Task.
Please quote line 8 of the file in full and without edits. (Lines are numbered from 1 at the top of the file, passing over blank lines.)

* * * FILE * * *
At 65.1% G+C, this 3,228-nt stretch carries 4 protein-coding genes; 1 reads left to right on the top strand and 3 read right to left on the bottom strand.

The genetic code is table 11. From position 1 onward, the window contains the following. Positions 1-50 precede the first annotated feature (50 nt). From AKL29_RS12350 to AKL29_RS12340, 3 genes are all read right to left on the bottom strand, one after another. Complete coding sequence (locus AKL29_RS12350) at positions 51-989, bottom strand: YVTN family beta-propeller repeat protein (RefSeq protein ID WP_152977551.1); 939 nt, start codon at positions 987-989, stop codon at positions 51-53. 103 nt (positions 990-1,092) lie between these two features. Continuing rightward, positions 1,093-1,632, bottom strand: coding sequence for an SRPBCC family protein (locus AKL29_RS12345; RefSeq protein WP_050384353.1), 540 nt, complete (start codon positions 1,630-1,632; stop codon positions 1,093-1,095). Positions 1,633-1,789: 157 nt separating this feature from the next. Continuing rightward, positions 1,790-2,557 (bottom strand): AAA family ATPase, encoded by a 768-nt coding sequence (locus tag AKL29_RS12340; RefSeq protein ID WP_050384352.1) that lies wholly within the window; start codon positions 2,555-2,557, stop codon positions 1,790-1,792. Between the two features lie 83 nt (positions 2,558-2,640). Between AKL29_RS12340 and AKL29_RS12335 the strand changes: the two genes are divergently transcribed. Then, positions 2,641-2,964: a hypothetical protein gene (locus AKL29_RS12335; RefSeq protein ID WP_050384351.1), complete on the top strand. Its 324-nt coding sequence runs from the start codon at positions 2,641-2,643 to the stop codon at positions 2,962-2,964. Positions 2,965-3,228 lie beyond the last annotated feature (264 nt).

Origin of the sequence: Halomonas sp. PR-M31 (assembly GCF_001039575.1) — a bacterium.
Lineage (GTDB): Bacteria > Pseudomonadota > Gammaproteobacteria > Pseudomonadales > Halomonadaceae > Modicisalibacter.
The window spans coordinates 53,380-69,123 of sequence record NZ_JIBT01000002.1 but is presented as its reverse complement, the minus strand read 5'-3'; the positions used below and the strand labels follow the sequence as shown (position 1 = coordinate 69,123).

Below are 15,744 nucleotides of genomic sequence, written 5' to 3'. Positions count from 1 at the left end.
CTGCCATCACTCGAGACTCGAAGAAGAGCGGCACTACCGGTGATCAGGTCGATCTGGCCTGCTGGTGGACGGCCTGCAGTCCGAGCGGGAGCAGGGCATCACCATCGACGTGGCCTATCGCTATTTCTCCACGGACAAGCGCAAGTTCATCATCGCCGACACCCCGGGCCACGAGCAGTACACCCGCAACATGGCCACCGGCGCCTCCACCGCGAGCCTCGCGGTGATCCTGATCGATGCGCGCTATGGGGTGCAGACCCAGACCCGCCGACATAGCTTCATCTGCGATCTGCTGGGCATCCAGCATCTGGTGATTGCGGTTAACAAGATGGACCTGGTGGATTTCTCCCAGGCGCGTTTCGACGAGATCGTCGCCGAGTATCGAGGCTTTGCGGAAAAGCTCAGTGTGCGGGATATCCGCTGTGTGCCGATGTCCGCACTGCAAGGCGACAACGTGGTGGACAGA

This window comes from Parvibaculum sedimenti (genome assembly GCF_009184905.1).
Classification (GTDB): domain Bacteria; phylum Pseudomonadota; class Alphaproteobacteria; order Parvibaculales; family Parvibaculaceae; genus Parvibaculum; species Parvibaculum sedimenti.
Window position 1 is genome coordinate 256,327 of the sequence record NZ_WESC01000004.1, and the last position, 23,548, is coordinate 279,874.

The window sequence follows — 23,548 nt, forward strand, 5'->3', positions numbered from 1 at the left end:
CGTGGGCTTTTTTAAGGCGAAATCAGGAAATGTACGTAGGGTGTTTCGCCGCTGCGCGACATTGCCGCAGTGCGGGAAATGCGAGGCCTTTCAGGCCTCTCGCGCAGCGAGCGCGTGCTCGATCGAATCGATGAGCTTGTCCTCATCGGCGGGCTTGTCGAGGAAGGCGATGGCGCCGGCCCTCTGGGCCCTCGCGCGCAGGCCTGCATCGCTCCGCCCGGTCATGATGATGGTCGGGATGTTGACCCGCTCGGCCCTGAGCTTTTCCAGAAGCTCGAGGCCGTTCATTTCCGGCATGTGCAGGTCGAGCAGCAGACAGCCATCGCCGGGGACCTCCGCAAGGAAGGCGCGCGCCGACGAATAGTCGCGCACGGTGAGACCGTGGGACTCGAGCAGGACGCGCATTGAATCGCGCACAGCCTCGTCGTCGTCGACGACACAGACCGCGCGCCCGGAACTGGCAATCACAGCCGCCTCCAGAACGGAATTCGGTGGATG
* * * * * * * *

This window comes from Parvibaculum sedimenti (genome assembly GCF_009184905.1).